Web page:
One General Motors Corp. designer thinks it is time to stop hiding engines behind plastic.
Recently, the auto industry has developed the habit of using nylon for ``beauty covers'' that hide the working parts of cars and trucks, said Ken Parkinson, an executive design director for Detroit-based GM.
In some cases, the cover makes sense. Minivan owners, for instance, normally are not prone to doing their own repairs or maintenance.
But in some cases - on trucks or sports cars - drivers want to see the engine, Parkinson said Aug. 26 during the Industrial Designers Society of America meeting in Washington. If the automaker can put some thought into how the vehicle looks under the hood as well as its exterior and interior styling, it can turn out something that beautifully integrates those working parts.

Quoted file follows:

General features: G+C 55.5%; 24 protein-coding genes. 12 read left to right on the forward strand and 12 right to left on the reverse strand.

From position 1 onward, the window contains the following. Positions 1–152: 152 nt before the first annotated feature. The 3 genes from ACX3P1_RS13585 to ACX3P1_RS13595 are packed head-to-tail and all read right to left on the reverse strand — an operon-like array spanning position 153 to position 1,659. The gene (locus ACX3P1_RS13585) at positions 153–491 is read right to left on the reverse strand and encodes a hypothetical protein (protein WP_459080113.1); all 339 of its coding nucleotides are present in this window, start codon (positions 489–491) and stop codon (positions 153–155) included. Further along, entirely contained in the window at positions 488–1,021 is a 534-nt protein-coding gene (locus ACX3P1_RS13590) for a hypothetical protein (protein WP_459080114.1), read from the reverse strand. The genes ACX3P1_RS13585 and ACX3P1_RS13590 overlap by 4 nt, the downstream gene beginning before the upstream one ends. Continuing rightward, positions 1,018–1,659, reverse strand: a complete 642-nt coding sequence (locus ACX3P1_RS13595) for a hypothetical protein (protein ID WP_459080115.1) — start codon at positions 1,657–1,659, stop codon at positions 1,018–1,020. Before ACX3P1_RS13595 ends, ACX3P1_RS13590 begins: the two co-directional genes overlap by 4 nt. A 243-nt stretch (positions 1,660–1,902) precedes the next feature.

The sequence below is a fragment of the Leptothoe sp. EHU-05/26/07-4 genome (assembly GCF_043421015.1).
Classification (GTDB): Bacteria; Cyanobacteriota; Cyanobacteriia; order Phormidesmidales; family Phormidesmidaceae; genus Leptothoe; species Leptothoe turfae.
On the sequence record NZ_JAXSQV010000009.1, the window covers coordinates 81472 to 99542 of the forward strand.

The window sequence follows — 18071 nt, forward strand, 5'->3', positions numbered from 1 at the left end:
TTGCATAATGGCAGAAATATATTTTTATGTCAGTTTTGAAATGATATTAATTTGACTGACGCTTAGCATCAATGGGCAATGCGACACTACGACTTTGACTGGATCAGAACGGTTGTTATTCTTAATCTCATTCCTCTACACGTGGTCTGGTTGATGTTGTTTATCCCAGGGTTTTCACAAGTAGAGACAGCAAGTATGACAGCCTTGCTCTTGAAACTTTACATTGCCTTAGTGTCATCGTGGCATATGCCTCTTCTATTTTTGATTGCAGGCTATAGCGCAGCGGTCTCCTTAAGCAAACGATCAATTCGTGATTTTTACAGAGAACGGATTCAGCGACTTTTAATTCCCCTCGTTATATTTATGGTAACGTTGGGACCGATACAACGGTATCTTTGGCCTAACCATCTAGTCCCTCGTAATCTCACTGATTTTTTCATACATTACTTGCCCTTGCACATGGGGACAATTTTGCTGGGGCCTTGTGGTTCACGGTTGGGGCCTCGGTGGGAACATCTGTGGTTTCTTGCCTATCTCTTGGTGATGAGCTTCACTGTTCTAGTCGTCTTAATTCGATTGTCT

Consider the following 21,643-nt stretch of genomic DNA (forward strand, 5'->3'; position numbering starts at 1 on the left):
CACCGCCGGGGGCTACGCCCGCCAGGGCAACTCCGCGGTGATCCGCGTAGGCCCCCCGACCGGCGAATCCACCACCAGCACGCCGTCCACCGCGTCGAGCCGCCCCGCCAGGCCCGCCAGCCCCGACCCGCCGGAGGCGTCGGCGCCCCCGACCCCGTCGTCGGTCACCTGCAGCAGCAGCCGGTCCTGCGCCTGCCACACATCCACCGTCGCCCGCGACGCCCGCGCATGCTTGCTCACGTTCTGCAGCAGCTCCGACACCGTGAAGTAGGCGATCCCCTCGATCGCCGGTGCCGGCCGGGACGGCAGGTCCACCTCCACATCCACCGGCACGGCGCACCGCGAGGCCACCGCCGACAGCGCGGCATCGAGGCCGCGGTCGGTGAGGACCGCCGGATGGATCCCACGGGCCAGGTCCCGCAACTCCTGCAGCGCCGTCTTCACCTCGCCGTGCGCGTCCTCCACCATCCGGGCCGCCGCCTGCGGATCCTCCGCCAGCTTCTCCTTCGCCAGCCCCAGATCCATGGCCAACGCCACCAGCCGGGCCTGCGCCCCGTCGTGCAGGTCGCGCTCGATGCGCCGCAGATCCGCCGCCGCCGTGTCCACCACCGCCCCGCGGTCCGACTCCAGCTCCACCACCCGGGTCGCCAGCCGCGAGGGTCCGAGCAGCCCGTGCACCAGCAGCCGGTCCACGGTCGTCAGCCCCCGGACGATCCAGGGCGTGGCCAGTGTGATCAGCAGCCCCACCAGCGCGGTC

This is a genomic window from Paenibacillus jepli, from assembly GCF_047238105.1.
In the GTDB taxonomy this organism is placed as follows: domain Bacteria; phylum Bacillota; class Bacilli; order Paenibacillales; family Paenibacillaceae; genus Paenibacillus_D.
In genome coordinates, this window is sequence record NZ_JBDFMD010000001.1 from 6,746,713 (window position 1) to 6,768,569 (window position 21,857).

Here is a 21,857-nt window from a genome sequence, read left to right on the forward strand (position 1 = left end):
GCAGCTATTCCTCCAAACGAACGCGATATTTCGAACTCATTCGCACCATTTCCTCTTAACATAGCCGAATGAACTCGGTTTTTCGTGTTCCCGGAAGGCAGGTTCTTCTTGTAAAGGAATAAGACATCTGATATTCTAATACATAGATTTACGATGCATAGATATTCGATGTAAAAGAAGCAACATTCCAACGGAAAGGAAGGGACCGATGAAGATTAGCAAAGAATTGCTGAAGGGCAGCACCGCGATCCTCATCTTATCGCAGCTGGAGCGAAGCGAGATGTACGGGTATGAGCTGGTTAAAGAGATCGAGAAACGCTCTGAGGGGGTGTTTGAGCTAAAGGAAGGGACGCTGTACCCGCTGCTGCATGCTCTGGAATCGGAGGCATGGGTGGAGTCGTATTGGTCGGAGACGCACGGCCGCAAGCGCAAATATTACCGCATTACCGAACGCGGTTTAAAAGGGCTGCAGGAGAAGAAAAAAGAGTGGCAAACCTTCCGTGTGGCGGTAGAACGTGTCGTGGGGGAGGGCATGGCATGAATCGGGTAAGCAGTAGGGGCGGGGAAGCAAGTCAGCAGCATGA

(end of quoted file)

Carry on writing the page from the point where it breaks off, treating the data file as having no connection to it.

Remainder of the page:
``You don't have to add parts or add weight with a beauty cover if we can educate the people in powertrain on basic design principles,'' he said. ``Under-the-hood is a big issue with me.''
Motorcycle producer Erik Buell agreed with the concept of a good-looking engine. His Buell Motorcycle Co.'s new CityX sports bike features an engine cover made of a translucent polycarbonate and polybutylene terephthalate blend. The cover is made by injection molder Bemis Manufacturing Co. of Sheboygan Falls, Wis.
``We don't like covers,'' said Buell, whose East Troy, Wis.-based company is a subsidiary of Harley-Davidson Inc. ``I want anything that's going to be seen to be beautiful on its own.''